CFP: [Film] Philosophy of Robert Altman

full name / name of organization: 
James South
contact email: 
james.south@marquette.edu

Call for Papers

THE PHILOSOPHY OF ROBERT ALTMAN

Edited by James B. South
Series Editor: Mark T. Conard

Robert Altman was one of the most influential and controversial American directors of the last 40
years. Rising to prominence in 1970 with the release of MASH, Altman produced a body of work
distinguished by an exploration and expansion of the possibilities of genre, sensitivity to
character, emphasis on overlapping dialogue and multi-layered soundtracks, and a collaborative
approach to filmmaking. These characteristic features make Altman’s films uniformly
challenging.

The Philosophy of Robert Altman will consider Altman’s body of work in relation to philosophical
concerns and approaches. It will introduce general readers and intelligent non-specialists to the
story lines, approach to filmmaking, and philosophically relevant themes of this innovative and
widely admired director. The volume will be proposed for the University Press of Kentucky series
in the Philosophy of Popular Culture.

Essays may address philosophical analyses of individual movies as well as topics that span
multiple movies, for example: individual and community, alienation, loneliness, the nature of
reality, the media and reality, the nature of the self, personal responsibility, gender and identity,
sexual ethics, images of family/marriage, race and ethnicity, individual and communal violence,
the nature of religion, morality, politics, the role of chance, and war and its effects. Among the
many films that authors might treat: MASH, Brewster McCloud, McCabe and Mrs. Miller, Nashville,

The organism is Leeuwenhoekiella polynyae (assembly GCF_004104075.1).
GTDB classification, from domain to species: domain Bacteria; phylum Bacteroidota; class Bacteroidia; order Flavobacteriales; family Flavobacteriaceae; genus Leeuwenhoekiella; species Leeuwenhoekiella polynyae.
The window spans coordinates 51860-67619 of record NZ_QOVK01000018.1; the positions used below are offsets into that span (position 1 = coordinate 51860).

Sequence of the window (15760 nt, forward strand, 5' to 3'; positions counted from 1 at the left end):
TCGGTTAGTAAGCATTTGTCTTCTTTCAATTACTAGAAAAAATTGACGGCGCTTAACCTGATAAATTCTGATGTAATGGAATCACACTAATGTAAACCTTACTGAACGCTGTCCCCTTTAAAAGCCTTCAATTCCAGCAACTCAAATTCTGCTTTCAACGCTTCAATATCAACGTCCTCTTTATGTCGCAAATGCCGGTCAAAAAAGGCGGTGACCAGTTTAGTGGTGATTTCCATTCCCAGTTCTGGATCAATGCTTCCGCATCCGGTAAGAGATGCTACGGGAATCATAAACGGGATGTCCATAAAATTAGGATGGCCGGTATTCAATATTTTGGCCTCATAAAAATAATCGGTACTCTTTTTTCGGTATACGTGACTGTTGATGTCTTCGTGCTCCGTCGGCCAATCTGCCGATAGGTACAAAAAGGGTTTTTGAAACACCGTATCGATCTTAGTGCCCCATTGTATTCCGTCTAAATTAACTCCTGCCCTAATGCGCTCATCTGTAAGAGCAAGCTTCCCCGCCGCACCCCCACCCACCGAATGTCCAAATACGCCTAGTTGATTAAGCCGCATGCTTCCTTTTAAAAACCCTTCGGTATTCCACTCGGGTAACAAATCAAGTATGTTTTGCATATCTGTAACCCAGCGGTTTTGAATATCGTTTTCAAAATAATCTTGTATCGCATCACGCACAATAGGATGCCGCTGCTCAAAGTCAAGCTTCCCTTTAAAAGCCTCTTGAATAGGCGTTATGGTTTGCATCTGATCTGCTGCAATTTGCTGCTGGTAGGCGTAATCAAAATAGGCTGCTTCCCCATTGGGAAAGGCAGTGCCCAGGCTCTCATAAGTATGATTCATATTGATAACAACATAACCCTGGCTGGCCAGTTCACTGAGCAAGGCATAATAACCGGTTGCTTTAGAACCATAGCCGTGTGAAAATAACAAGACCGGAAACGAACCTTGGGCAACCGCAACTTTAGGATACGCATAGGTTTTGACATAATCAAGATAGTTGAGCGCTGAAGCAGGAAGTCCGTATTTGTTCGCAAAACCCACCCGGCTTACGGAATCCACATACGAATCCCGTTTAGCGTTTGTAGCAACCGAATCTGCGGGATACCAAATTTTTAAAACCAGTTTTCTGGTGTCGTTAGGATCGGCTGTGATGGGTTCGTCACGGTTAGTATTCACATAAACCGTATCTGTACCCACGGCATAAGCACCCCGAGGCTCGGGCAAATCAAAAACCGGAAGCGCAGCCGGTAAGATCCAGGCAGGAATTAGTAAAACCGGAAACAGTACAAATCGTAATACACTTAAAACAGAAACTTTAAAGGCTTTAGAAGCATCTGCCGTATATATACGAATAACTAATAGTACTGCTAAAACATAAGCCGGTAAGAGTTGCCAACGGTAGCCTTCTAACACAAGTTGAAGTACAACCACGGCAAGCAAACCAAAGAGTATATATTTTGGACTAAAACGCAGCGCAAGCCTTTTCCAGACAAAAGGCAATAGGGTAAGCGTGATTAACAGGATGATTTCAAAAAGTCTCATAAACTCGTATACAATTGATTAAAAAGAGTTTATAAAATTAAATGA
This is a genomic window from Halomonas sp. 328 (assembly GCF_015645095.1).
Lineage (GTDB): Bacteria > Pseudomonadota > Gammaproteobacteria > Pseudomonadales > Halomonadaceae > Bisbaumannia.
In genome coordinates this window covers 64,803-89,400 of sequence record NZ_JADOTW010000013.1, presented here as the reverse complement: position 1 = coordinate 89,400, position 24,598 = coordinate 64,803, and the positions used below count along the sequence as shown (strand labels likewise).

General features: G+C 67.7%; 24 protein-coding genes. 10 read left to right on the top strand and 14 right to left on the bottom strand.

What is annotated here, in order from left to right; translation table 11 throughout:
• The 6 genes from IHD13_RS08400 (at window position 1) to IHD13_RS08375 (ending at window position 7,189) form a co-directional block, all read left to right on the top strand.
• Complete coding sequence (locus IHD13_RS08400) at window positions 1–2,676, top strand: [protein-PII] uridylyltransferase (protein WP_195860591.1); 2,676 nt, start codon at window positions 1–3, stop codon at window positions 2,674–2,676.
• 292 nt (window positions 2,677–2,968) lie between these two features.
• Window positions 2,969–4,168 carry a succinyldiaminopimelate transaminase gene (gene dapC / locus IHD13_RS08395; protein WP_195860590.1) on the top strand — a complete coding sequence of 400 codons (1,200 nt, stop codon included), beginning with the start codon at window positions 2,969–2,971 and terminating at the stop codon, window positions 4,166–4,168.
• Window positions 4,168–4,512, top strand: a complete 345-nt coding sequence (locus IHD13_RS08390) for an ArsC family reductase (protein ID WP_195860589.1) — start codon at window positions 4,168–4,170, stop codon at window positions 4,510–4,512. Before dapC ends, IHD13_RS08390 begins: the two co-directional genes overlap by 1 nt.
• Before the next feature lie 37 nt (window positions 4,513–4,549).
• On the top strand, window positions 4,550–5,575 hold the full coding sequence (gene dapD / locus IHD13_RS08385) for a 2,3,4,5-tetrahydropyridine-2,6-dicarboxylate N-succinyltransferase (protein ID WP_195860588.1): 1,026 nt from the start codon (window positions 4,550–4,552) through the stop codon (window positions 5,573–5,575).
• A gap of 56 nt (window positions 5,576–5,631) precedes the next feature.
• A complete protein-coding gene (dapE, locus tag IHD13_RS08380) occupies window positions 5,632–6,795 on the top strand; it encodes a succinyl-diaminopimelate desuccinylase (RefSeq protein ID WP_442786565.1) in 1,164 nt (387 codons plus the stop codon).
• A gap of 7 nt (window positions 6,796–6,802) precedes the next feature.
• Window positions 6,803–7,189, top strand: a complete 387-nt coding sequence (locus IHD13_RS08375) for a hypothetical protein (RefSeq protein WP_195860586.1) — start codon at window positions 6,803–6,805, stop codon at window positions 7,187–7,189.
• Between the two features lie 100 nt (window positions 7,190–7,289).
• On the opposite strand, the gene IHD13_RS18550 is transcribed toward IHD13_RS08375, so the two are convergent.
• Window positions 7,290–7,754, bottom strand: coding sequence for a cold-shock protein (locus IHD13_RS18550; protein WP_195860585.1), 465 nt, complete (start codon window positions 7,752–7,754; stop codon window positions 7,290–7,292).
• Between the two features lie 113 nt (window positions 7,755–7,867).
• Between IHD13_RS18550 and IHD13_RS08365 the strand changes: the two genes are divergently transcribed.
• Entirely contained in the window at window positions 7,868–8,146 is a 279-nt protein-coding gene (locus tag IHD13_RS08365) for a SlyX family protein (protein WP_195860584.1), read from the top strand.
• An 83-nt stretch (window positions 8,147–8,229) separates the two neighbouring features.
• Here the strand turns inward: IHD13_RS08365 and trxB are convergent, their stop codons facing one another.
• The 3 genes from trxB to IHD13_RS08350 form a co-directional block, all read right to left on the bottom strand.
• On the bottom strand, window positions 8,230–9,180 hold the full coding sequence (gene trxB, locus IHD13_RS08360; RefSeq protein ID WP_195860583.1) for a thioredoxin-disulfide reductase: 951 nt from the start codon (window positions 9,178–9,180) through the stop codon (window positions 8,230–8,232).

The Long Goodbye, California Split, Thieves Like Us, Buffalo Bill and the Indians, 3 Women, A
Wedding, Quintet, Secret Honor, O.C. & Stiggs, Fool for Love, Vincent and Theo, The Player, Short
Cuts, Kansas City, Cookie’s Fortune, The Gingerbread Man, and Gosford Park, Essays also are
welcome on Altman’s prolific television work including Combat, Tanner ’88 and Gun.

Essays should contain significant philosophical analysis and criticism, but be written to engage
the educated general reader. Essays should be between 4,000-6,000 words in length (15-20
double-spaced typewritten pages).

Submission Guidelines: Send title and abstract of essay (200-300 words) along with a CV to
James B. South: james.south_at_marquette.edu Deadline for submission of abstracts is Dec 31,
2008. Completed essays will be due by May 1, 2009.

James B. South is Associate Professor of Philosophy at Marquette University. He has edited Buffy
the Vampire Slayer and Philosophy, and co-edited Buffy Goes Dark: Essays on the Final Two
Seasons of Buffy the Vampire Slayer (with Lynne Edwards and Elizabeth Rambo) and James Bond
and Philosophy (with Jacob Held).

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Received on Wed Dec 10 2008 - 10:20:27 EST

cfp categories: 
film_and_television